As people around the world organize for future societies where respect for life is paramount, many are looking for examples of how it can be done. We believe that Rojava can offer immense guidance and hope in that respect. Caught in between an imperialist proxy war in Syria, Turkish colonialism, and one of the strongest terrorist organizations the region has seen, the Kurdish freedom movement has managed to build a society where power remains firmly in the hands of the people. Rojava’s implementation of democratic confederalism has resulted in autonomous communities that practice alternative justice, ensure their own safety, improve environmental sustainability, and much more.
Just as the region’s political system has been rebuilt from the bottom up, so too conflict resolution is now handled at the local level by community members. This is done through neighborhood-based reconciliation committees that function as part of Rojava’s commune system. Women’s houses are a similar mechanism of restorative justice, but one that was set up specifically to protect women’s rights when it comes to family and marital issues. Similar to the revolutionary movement’s attempt to communalize politics and economy through the construction of communes and cooperatives, the new justice mechanisms aim to communalize conflict resolution. Community members now have a place to come together to handle disputes by themselves without outside actors and institutions such as courts.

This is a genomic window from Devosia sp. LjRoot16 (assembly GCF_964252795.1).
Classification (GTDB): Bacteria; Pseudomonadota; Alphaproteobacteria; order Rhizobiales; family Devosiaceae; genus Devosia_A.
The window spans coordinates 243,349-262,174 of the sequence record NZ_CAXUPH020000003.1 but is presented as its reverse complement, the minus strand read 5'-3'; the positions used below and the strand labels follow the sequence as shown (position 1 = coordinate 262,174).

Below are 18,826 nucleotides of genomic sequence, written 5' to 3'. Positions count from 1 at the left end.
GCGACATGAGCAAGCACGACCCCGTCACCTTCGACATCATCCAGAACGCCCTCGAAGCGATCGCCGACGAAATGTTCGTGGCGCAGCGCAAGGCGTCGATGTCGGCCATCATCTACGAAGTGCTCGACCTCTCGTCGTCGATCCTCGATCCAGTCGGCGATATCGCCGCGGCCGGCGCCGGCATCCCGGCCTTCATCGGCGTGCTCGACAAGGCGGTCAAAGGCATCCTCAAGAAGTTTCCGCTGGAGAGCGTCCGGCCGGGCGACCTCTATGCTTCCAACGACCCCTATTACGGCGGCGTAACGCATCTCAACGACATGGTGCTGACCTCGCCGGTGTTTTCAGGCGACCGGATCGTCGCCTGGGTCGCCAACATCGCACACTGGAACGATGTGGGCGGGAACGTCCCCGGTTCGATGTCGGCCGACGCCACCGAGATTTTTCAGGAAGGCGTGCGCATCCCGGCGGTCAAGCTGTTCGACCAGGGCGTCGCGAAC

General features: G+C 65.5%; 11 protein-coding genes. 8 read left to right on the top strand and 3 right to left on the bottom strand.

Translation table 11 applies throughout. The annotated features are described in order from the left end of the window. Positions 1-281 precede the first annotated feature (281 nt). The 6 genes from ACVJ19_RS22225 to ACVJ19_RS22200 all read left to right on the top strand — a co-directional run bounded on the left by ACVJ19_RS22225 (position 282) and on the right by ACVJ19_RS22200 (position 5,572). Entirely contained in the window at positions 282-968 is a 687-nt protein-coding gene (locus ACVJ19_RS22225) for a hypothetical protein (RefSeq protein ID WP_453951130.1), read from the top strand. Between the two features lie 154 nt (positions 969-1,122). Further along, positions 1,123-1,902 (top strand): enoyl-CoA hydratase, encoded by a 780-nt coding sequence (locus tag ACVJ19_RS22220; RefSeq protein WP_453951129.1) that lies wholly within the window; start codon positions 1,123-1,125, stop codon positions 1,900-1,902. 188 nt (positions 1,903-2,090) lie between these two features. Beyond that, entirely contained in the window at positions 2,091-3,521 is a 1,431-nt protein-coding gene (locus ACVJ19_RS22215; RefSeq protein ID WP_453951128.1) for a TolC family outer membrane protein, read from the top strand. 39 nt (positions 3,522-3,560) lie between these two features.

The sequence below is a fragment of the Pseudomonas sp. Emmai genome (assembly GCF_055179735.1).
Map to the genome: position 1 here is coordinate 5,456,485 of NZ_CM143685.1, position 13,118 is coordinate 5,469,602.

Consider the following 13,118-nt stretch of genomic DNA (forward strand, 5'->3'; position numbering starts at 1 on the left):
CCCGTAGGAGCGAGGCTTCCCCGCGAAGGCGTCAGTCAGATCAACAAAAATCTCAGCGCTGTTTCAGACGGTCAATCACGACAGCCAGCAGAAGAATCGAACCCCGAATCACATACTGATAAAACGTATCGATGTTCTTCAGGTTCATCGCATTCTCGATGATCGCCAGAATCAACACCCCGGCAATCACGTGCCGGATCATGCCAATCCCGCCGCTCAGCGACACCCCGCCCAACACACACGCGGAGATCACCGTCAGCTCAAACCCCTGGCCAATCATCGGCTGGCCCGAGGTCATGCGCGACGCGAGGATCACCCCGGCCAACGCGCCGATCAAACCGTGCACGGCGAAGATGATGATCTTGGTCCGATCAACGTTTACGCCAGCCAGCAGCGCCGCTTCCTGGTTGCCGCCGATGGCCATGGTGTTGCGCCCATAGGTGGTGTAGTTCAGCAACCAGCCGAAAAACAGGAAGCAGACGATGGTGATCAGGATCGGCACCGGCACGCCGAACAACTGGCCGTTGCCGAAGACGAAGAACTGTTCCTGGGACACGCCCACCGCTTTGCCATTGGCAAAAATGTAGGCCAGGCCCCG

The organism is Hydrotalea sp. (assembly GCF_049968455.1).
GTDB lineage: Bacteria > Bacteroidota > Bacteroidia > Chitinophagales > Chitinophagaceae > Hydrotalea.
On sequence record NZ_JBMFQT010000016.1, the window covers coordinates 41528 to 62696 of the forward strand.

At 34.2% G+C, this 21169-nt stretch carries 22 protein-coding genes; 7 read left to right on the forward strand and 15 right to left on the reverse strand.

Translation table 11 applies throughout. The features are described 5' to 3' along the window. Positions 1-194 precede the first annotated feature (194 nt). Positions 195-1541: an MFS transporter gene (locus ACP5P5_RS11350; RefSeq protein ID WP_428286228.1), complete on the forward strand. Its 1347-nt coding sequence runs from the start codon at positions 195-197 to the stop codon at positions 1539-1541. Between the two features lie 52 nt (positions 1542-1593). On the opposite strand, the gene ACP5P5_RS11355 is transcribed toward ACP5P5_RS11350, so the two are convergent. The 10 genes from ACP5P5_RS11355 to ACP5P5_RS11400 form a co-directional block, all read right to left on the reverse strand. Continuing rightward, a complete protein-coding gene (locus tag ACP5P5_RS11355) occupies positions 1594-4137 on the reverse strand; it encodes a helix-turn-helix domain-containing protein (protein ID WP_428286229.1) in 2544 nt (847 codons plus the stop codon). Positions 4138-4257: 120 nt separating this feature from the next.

The following quote from Dilar Dirik’s book, The Kurdish Women’s Movement History, Theory, Practice, helps encapsulate the movement’s unique position and potential:
“Democratic Confederalism is not merely a material structure: it is also a moral and political attitude, a way of life, a philosophy, a revolutionary social contract, and it is already under construction in hearts and minds of people who imagine life without the state. In an environment in which politics, citizenship, and democracy are increasingly tied to the state and the capitalist world-system, with neoliberal non-governmental organizations playing a growing role, the Kurdistan freedom movement creates ungovernable organized communities outside of the gaze and control of the state.”
Our workshop would include group activities where participants would share potential solutions to serious issues faced in our communities (ex. prison- industrial complex, institutional racism, poverty) followed by a presentation on Rojava and how they address these issues. We will be joined by several activists who spent time in Rojava volunteering in its various structures.